John Morris

c1725-76. He was the father of Vice-Admiral Sir James Nicoll Morris.

A depiction of the unsuccessful attack on Charleston in 1776 where Morris lost his life.

Morris was commissioned lieutenant on 10 July 1755 and promoted commander on 7 January 1771 of the sloop Lynx at Chatham, removing shortly afterwards to the sloop Otter 14. He was employed on the Newfoundland station until paid off in November 1773, sailing out in the early summer and returning each early winter.

On 15 October 1775 he was posted captain and appointed to commission the new Bristol 50 at Sheerness, going out to North America from Cork in February 1776 with the broad pennant of Commodore Sir Peter Parker.

Whilst commanding the Bristol on the unsuccessful attack on Charleston on 28 June 1776 Morris had two bones in his forearm shattered by a chain-shot which necessitated an amputation above the elbow, and also suffered another wound to his neck. Astonishingly he demanded to be taken back on deck, only to receive a further wound to the body, to which he succumbed after being moved to the hospital ship Pigot on 5 July.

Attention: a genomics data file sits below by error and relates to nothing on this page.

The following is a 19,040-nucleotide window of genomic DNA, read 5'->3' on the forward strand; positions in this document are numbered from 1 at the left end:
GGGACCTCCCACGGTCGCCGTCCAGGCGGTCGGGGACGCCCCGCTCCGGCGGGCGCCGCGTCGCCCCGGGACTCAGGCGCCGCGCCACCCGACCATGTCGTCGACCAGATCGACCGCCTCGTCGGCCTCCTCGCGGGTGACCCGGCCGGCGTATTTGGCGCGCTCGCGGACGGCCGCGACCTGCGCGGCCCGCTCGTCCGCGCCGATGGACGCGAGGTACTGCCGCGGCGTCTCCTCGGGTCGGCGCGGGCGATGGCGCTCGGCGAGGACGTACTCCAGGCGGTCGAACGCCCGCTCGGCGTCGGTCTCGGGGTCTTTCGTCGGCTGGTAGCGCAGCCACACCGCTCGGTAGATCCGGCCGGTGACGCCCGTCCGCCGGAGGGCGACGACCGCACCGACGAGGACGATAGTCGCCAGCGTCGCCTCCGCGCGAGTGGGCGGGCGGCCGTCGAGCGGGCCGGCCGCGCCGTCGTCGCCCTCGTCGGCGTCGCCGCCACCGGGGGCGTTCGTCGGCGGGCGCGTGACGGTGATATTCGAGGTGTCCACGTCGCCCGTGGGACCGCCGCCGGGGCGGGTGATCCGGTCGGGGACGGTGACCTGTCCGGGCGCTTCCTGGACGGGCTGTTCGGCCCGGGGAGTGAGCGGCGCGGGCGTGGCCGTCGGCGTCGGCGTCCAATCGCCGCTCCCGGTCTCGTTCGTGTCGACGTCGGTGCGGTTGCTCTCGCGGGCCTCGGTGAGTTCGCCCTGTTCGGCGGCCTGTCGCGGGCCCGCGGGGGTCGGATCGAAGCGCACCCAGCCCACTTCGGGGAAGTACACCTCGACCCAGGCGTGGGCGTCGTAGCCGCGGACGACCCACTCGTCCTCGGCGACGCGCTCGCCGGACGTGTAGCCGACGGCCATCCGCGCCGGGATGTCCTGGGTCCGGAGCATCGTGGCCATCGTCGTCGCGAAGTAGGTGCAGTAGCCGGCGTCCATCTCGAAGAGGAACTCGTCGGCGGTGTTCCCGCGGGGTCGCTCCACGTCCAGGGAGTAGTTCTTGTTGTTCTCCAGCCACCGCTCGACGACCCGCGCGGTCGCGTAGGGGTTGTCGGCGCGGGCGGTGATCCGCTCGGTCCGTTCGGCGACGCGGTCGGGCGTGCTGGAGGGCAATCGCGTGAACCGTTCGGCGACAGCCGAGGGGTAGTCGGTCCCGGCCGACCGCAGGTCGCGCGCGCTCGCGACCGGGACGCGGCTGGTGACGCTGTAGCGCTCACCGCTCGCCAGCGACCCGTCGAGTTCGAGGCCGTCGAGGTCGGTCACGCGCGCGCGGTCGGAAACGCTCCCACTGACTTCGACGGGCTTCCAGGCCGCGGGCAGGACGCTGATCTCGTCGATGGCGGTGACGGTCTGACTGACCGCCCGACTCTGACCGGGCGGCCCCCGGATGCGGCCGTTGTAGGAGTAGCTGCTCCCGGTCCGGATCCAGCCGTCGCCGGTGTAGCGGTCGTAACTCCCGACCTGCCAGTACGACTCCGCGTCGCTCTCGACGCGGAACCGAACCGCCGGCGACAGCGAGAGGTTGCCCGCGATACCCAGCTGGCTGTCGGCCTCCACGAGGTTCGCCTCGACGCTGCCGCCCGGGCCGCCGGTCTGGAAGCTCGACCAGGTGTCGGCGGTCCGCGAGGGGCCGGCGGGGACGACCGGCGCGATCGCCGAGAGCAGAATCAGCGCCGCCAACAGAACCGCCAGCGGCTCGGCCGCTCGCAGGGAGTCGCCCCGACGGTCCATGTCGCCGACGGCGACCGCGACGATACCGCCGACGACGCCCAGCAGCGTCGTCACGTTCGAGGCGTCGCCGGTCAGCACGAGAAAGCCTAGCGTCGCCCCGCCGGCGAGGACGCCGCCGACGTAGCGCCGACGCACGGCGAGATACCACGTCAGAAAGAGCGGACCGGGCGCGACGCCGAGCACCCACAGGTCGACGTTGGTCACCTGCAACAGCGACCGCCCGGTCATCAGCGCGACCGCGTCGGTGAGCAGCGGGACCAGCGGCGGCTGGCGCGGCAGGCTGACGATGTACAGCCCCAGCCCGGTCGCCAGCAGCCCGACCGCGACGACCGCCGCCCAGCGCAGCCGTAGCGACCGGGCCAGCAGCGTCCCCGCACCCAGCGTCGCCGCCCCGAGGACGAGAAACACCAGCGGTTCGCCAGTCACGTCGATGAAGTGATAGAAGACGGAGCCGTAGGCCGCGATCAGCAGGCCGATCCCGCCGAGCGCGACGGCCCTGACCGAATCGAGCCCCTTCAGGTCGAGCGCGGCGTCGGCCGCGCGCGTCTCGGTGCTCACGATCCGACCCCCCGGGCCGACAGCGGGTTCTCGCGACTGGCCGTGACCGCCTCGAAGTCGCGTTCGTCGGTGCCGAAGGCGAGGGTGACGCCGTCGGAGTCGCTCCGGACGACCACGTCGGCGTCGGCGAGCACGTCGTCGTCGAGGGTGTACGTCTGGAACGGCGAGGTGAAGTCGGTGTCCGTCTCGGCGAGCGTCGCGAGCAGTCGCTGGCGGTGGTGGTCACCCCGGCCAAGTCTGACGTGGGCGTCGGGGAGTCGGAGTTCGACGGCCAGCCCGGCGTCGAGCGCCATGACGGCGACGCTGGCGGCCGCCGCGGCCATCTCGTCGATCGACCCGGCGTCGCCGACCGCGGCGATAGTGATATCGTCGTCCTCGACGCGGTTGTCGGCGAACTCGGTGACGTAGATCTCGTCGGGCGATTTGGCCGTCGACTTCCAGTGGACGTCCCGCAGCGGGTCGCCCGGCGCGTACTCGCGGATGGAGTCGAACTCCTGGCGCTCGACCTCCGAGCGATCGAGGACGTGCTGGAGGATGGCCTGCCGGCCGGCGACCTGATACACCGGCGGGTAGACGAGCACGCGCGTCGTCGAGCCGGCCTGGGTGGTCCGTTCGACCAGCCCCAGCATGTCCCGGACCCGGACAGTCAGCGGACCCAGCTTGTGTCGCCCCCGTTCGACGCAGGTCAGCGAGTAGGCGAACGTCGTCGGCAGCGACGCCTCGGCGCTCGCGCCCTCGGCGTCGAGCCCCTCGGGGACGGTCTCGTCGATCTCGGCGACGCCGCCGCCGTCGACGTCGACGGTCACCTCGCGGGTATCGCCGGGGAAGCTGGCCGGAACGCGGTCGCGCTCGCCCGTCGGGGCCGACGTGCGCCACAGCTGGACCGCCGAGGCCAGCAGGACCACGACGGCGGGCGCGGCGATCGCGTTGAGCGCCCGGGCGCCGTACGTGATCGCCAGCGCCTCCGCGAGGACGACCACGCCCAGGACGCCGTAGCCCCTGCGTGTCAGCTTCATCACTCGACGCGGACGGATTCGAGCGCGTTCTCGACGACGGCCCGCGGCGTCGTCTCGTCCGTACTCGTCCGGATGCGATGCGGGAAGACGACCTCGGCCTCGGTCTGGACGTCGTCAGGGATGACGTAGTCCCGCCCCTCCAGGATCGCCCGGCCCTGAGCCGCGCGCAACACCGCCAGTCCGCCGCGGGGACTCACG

A government pension of £100 was awarded to his widow, Elizabeth, and in addition to his son he left two dependant nephews and a dependent niece.

Morris was a protégé of Admiral Hon. Samuel Barrington who following his untimely death took great notice of Morris’ son.